Writing is both my profession and my passion, which means I have a love/hate relationship with the Web. On the one hand, the Internet has unleashed creativity at an unprecedented scale, giving everyone the means to publish. But it’s also become an open and bottomless dumping ground for repetition, sloppiness and just plain bad writing.
At the Godfrey FWD:B2B Conference last month, I made the case for why brevity, originality and focus are even more important on the democratized Web than in print. So much content washes over us each day that only the most remarkable topics and approaches merit our audience’s attention, likes and shares.
Start by understanding your audience, not just as demographic statistics but as people. Titles and budgets don’t drive purchasing decisions; emotions do. Understand what motivates your reader and half your job is done.
Speak to your readers as people, not as job titles. Write in first person, let personality come through and empathize with their problems.
Adopt these six techniques to customize your message for social media:
- Write in the language your readers use, and speak to the problems that keep them awake at night. Talk about solving their problems, raising their status and getting them home earlier from work.
- Vary your angle. This image shows 20 different approaches you can take to writing about any topic. You should never run out of ideas.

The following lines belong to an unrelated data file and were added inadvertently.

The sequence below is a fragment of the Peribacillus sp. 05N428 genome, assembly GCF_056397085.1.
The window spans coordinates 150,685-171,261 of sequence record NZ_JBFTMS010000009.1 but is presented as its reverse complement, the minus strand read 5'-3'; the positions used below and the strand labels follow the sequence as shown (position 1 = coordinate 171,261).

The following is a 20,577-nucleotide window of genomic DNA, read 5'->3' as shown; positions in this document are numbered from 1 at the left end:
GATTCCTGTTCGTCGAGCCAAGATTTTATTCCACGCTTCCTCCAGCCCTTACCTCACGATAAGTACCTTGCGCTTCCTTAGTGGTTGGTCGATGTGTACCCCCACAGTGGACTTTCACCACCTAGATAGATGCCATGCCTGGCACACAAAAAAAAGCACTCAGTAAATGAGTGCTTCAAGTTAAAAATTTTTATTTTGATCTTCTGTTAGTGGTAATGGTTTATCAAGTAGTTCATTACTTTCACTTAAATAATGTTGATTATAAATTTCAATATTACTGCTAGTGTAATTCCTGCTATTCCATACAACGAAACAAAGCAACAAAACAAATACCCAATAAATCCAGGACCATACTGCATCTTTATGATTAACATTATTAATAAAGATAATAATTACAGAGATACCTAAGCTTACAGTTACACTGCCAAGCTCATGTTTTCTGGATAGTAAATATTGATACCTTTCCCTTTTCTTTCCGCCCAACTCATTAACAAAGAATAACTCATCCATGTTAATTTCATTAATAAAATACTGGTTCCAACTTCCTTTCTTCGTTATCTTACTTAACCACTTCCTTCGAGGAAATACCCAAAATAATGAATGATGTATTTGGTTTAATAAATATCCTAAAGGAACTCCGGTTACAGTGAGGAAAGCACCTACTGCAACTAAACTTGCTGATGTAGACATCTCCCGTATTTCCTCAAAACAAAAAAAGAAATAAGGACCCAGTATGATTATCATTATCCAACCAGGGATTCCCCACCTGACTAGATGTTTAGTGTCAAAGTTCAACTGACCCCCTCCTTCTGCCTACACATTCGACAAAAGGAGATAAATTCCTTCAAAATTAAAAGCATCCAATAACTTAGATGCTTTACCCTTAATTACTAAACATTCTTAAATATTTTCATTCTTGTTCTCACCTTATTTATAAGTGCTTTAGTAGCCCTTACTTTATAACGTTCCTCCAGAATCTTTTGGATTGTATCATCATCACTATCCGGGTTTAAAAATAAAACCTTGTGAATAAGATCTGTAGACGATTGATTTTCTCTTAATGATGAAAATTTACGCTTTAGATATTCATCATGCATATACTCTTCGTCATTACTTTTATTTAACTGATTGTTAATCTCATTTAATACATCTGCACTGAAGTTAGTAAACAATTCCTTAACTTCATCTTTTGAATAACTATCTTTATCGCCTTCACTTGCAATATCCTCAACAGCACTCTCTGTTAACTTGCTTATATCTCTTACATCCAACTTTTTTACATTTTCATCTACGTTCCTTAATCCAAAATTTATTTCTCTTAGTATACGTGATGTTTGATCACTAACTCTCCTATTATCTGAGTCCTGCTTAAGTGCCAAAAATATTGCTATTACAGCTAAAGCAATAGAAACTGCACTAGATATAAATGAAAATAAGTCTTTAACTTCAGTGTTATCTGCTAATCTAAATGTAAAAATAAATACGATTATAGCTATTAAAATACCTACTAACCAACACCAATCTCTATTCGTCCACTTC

- Write for the platform. Cross-posting identical content is lazy and insults the audience. Hash tags and @usernames have their place, but not in LinkedIn groups. Know the culture of the community you’re addressing.
- Write short. Just because there are no length limits on the Web doesn’t mean you can’t have your own. Delete empty words. Make a New Year’s Resolution to expunge “innovative,” “industry-leading” and “groundbreaking” from your vocabulary. You do your readers a favor when you save them time by using only words that mean something.
- Write in pictures. Two-thirds of people are visual learners, so give them words that connote images. Use active voice and seek out offbeat words that surprise and delight. Make it a goal to use prose that stops readers in their tracks or makes them laugh out loud.
- Read Cosmo. It does so much right. Women’s magazines have competed for years for the attention of distracted audiences. They’ve learned a few things along the way about how to provoke readers to invest time and money in reading what they have to say. Learn from them.
B2C marketers get all the glory, but B2B writing can be fun and provocative, too. Share some examples here of words that made you stop and take notice.
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